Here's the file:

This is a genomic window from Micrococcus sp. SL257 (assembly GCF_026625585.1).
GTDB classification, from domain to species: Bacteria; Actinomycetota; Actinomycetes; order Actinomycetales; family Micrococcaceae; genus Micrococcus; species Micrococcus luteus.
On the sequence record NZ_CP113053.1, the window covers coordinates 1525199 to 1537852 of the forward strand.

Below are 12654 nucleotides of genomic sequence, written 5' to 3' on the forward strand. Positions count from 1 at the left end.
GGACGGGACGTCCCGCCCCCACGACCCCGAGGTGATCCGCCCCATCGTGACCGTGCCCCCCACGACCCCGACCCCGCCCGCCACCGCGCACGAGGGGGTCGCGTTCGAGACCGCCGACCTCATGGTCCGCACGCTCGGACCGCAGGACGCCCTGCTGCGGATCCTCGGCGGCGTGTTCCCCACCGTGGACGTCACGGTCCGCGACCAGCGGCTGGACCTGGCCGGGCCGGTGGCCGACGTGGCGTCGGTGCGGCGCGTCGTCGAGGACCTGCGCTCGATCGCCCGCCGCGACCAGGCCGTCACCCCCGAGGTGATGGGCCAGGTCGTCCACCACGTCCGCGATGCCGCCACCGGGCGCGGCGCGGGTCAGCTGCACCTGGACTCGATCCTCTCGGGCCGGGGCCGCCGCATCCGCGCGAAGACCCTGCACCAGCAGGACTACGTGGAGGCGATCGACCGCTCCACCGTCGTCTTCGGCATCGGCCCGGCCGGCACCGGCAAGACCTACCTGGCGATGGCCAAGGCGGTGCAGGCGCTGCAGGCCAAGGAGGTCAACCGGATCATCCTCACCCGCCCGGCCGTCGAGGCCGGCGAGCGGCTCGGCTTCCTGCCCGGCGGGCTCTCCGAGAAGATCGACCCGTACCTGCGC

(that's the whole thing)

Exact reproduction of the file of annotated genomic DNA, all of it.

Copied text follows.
This is a genomic window from Micrococcus sp. SL257 (assembly GCF_026625585.1).
GTDB classification, from domain to species: Bacteria; Actinomycetota; Actinomycetes; order Actinomycetales; family Micrococcaceae; genus Micrococcus; species Micrococcus luteus.
On the sequence record NZ_CP113053.1, the window covers coordinates 1525199 to 1537852 of the forward strand.

Below are 12654 nucleotides of genomic sequence, written 5' to 3' on the forward strand. Positions count from 1 at the left end.
GGACGGGACGTCCCGCCCCCACGACCCCGAGGTGATCCGCCCCATCGTGACCGTGCCCCCCACGACCCCGACCCCGCCCGCCACCGCGCACGAGGGGGTCGCGTTCGAGACCGCCGACCTCATGGTCCGCACGCTCGGACCGCAGGACGCCCTGCTGCGGATCCTCGGCGGCGTGTTCCCCACCGTGGACGTCACGGTCCGCGACCAGCGGCTGGACCTGGCCGGGCCGGTGGCCGACGTGGCGTCGGTGCGGCGCGTCGTCGAGGACCTGCGCTCGATCGCCCGCCGCGACCAGGCCGTCACCCCCGAGGTGATGGGCCAGGTCGTCCACCACGTCCGCGATGCCGCCACCGGGCGCGGCGCGGGTCAGCTGCACCTGGACTCGATCCTCTCGGGCCGGGGCCGCCGCATCCGCGCGAAGACCCTGCACCAGCAGGACTACGTGGAGGCGATCGACCGCTCCACCGTCGTCTTCGGCATCGGCCCGGCCGGCACCGGCAAGACCTACCTGGCGATGGCCAAGGCGGTGCAGGCGCTGCAGGCCAAGGAGGTCAACCGGATCATCCTCACCCGCCCGGCCGTCGAGGCCGGCGAGCGGCTCGGCTTCCTGCCCGGCGGGCTCTCCGAGAAGATCGACCCGTACCTGCGC